The film director who created an idyllic unspoiled world in the movie Avatar will meet with deep-ocean experts Tuesday in Washington to pitch ideas about how to stop the ugly oil spill now spreading in the Gulf of Mexico.
James Cameron is expected to attend the meeting with fellow Canadian Phil Nuytten, an underwater innovator and the head of North Vancouver-based Nuytco Research.
It’s not known what the two swashbuckling Canadians – who first met when Mr. Nuytten’s company, Nuytco Research, built the submersibles used in Mr. Cameron’s 1989 underwater thriller The Abyss – will bring to the discussion.
But as the environmental disaster in the Gulf continues to unfold, it seems the idea behind the session is to put every possible solution – including use of manned submersibles – on the table.
“This is not about undermining or finger-pointing at [British Petroleum],” Jeff Heaton, Nuytco’s long-time chief pilot and the veteran of dozens of salvage and research dives in manned submersibles, said Tuesday in Vancouver.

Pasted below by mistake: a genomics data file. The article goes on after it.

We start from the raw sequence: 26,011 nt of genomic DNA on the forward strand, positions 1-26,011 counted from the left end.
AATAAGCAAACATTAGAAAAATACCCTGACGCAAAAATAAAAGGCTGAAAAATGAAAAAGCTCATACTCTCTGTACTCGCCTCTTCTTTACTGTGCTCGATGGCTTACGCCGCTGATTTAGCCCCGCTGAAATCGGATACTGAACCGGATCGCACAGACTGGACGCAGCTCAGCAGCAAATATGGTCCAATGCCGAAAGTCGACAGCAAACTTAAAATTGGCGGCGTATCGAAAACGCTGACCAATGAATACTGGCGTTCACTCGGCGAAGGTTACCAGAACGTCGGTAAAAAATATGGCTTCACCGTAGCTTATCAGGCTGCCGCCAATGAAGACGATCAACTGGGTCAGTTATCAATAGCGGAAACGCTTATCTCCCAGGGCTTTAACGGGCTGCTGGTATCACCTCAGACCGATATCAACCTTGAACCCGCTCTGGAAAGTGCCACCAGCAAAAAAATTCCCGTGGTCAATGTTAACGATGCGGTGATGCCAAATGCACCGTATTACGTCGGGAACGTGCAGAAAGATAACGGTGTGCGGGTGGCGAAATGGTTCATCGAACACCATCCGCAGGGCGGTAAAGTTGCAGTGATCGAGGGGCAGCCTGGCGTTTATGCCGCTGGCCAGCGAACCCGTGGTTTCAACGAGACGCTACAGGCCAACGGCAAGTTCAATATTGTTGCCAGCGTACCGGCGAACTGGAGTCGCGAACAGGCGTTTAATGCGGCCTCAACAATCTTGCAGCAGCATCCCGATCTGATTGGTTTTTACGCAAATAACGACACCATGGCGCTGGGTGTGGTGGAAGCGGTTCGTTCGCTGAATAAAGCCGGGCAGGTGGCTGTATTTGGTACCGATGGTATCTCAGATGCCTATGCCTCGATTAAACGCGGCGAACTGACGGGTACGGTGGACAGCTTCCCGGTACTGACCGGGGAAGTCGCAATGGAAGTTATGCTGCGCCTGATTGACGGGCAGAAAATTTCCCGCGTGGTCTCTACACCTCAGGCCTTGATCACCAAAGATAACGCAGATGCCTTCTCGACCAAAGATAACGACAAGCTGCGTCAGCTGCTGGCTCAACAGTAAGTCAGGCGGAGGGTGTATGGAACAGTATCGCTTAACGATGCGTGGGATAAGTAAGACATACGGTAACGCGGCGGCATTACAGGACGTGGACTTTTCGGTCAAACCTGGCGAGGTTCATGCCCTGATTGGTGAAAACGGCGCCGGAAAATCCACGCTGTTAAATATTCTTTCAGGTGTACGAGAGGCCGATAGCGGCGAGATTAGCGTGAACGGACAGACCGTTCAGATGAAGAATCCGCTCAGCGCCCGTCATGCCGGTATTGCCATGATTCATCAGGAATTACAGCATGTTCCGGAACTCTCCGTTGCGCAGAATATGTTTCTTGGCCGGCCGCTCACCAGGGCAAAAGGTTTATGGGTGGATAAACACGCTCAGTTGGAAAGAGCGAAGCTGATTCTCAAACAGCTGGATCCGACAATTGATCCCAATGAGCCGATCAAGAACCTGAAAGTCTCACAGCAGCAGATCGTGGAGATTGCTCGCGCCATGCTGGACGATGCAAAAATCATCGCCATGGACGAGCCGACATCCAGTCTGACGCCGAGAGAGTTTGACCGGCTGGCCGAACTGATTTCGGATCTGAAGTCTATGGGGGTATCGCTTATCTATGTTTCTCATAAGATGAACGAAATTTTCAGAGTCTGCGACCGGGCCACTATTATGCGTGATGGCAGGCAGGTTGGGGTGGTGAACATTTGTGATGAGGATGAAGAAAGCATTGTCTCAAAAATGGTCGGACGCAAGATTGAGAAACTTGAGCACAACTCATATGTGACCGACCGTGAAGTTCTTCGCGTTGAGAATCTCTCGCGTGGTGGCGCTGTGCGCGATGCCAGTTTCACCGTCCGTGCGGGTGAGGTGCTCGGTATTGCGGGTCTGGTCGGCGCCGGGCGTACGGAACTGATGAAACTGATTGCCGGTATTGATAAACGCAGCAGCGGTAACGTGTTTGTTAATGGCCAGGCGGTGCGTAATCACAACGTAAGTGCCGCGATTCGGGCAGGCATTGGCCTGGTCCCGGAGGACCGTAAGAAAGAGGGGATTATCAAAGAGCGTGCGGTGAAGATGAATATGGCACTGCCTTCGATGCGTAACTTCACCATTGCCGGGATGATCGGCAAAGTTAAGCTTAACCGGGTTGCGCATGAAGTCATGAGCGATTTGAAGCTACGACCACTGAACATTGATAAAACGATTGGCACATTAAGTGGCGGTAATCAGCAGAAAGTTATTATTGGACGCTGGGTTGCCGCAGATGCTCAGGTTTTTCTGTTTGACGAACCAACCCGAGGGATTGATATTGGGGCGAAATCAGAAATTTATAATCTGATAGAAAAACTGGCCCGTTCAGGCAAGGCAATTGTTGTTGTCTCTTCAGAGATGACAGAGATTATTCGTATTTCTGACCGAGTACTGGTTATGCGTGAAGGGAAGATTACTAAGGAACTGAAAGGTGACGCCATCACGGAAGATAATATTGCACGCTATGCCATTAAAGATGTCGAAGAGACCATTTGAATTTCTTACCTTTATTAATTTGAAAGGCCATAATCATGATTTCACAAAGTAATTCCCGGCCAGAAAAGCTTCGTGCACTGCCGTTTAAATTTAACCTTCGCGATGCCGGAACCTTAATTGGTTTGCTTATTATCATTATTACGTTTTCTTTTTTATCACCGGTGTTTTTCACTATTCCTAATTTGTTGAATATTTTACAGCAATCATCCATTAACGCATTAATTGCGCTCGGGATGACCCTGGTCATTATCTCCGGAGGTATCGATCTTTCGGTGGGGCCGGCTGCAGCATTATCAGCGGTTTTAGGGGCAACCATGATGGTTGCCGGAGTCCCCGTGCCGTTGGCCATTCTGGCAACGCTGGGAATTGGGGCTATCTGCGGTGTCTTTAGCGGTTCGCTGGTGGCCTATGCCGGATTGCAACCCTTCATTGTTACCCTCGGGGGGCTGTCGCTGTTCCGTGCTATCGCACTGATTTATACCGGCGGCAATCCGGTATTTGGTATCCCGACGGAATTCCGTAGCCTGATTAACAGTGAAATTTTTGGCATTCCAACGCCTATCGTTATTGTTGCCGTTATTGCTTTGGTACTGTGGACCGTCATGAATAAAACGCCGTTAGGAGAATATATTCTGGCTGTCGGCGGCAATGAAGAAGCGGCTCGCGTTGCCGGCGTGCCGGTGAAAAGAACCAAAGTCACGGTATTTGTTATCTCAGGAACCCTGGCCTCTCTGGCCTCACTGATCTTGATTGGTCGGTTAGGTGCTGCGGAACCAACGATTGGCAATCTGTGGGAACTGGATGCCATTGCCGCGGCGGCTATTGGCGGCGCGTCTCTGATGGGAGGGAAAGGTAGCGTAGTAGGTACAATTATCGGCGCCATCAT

“Everybody’s working hard and it’s not for lack of trying that [the spill] hasn’t been stopped.
“It’s about looking at all the what-ifs – if this fails, if that fails, what happens.”
With the failure of the so-called “top kill” effort to plug the leak with mud, BP has moved on to a plan that involves cutting and removing a damaged part of the crippled Deepwater Horizon drill rig and putting a cap over the cleanly cut pipe. If successful, that approach would help stem the flow of oil while the company drills two relief wells, which are expected to be ready some time in August.